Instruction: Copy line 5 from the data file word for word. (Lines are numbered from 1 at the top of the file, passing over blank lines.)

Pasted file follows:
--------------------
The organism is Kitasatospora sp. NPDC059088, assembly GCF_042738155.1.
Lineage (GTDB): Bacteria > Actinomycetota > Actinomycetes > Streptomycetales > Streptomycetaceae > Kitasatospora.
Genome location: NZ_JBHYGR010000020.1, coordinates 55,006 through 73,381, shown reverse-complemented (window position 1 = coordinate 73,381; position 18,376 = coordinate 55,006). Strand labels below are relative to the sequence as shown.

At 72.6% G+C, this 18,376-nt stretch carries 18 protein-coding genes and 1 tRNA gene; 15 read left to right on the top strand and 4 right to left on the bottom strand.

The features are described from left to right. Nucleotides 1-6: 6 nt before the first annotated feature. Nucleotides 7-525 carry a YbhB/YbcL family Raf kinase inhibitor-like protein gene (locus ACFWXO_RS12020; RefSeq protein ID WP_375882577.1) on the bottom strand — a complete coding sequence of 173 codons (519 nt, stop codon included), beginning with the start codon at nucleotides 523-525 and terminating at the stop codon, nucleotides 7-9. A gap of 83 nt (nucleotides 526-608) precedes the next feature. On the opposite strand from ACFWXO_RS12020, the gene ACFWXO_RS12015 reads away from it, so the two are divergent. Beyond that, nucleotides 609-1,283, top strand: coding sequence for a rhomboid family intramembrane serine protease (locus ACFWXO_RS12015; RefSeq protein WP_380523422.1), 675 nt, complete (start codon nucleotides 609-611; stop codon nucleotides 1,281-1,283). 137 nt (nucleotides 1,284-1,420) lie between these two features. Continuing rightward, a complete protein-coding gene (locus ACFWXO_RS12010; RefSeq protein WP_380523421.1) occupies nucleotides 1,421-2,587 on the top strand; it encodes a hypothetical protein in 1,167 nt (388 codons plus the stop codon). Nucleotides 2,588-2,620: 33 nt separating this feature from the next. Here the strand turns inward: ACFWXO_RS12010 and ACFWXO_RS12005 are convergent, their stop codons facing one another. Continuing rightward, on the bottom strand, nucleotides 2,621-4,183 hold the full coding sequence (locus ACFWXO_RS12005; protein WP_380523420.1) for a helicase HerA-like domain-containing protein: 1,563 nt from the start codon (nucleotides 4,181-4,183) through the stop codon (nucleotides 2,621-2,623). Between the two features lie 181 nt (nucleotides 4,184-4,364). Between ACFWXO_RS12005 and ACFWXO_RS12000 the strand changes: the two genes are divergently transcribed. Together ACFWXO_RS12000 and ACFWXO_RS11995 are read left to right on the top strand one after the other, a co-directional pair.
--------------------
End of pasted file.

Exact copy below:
The features are described from left to right. Nucleotides 1-6: 6 nt before the first annotated feature. Nucleotides 7-525 carry a YbhB/YbcL family Raf kinase inhibitor-like protein gene (locus ACFWXO_RS12020; RefSeq protein ID WP_375882577.1) on the bottom strand — a complete coding sequence of 173 codons (519 nt, stop codon included), beginning with the start codon at nucleotides 523-525 and terminating at the stop codon, nucleotides 7-9. A gap of 83 nt (nucleotides 526-608) precedes the next feature. On the opposite strand from ACFWXO_RS12020, the gene ACFWXO_RS12015 reads away from it, so the two are divergent. Beyond that, nucleotides 609-1,283, top strand: coding sequence for a rhomboid family intramembrane serine protease (locus ACFWXO_RS12015; RefSeq protein WP_380523422.1), 675 nt, complete (start codon nucleotides 609-611; stop codon nucleotides 1,281-1,283). 137 nt (nucleotides 1,284-1,420) lie between these two features. Continuing rightward, a complete protein-coding gene (locus ACFWXO_RS12010; RefSeq protein WP_380523421.1) occupies nucleotides 1,421-2,587 on the top strand; it encodes a hypothetical protein in 1,167 nt (388 codons plus the stop codon). Nucleotides 2,588-2,620: 33 nt separating this feature from the next. Here the strand turns inward: ACFWXO_RS12010 and ACFWXO_RS12005 are convergent, their stop codons facing one another. Continuing rightward, on the bottom strand, nucleotides 2,621-4,183 hold the full coding sequence (locus ACFWXO_RS12005; protein WP_380523420.1) for a helicase HerA-like domain-containing protein: 1,563 nt from the start codon (nucleotides 4,181-4,183) through the stop codon (nucleotides 2,621-2,623). Between the two features lie 181 nt (nucleotides 4,184-4,364). Between ACFWXO_RS12005 and ACFWXO_RS12000 the strand changes: the two genes are divergently transcribed. Together ACFWXO_RS12000 and ACFWXO_RS11995 are read left to right on the top strand one after the other, a co-directional pair.